The Applicant clearly implies that the other N-Family Nurseries are located in similar (deeply) residential locations, and that they have suffered no noise complaints from their residential neighbours. A simple Google Earth survey shows the locations of the other N-Family Nurseries to be predominantly in commercial locations, or sited next to busy main roads, where the additional noise levels of a nursery would be far less intrusive. Certainly none of the N-Family Nurseries appear to be sited in Conservation Areas, as would be the case with this application.
Similarly the Applicant’s submission on potential traffic disruption, which suggests that only 8.7% of parents will use cars for pick-up and drop-off relies entirely on N-Family’s own ‘survey', the data and methodology for which is not provided As N-Family are an interested party, this data must be discounted by planners until it can be validated by independent survey at such time when these Nurseries are again operating normally and proper survey data can be commissioned. Coolhurst Road is a narrow street, heavily congested with parking both sides and is entirely unsuitable for any large-scale set-down and pick-up of children throughout the day. This proposed Nursery is extremely large, catering for 138 children, and will be operating between 7am and 7:30pm for 51 weeks of the year.
We understand that the Manager of Bright Horizons Nursery on Crouch Hill volunteered the information that 66% of her children were delivered and picked up by car – more than 8 times the level claimed by this Applicant.
We remind planners that by simply relying on ‘expert’ data supplied by an applicant to approve a planning application, they risk their decision being overturned at judicial review if that expert data is shown to be flawed or biased.
In summary, we believe the only logical course of action is for Haringey to refuse prior approval and to require a full planning application be submitted at a time when the N-Family Nurseries are operating normally and genuine data on noise levels from their playgrounds, the opinions of their immediately adjacent neighbours and the levels of car use and traffic disruption can be collected and properly considered.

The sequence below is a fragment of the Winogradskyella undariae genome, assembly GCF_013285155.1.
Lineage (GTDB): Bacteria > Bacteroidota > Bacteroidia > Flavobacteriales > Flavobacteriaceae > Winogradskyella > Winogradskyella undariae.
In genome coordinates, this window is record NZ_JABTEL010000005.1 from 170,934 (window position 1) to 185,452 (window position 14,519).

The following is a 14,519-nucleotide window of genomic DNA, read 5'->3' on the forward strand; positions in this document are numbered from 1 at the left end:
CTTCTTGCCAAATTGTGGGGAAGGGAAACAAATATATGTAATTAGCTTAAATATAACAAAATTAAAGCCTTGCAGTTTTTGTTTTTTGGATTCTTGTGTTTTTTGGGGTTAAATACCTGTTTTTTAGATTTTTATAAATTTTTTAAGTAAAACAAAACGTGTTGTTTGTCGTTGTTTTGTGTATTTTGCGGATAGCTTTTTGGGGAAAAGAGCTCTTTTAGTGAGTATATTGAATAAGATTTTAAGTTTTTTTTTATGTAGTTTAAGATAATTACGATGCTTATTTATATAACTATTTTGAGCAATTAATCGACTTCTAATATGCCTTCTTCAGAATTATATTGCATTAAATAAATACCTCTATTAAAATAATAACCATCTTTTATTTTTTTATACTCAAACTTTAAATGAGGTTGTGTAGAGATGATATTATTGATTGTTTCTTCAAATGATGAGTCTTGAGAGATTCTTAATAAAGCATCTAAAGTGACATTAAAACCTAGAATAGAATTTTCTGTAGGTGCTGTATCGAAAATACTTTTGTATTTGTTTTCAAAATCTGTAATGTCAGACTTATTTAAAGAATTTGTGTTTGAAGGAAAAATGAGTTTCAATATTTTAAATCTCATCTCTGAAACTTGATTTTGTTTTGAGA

Requiring a full planning application will have the added benefit of allowing Haringey to examine all aspects of this proposal, including fire safety, before considering approval. The Haringey Fire Commissioners have already stated they are not happy with the Annexe being used for residential purposes because of inaccessibility in the case of fire. These risks are further magnified in the event of needing to evacuate 138 children, 40 of which are babies, with just 33 staff, from both the Annexe and from the main building, which will have children spread over three floors and only one staircase for means of escape.
It will also allow Haringey to scrutinise the proposed Nursery's plans for tree removal before granting approval. Their other Nurseries are characterised by artificial playgrounds without trees, (as pictured). The plans submitted in this pre-application show none of the many mature trees in the garden still in place, and the green space in general has been replaced by artificial surfaces, entirely inappropriate to the principles of a Conservation Area. If they succeed in this pre-appplication the site will, de facto, have become a Nursery, and they will be able to justify large-scale tree removal and artificial surfaces on the grounds of safety for their children.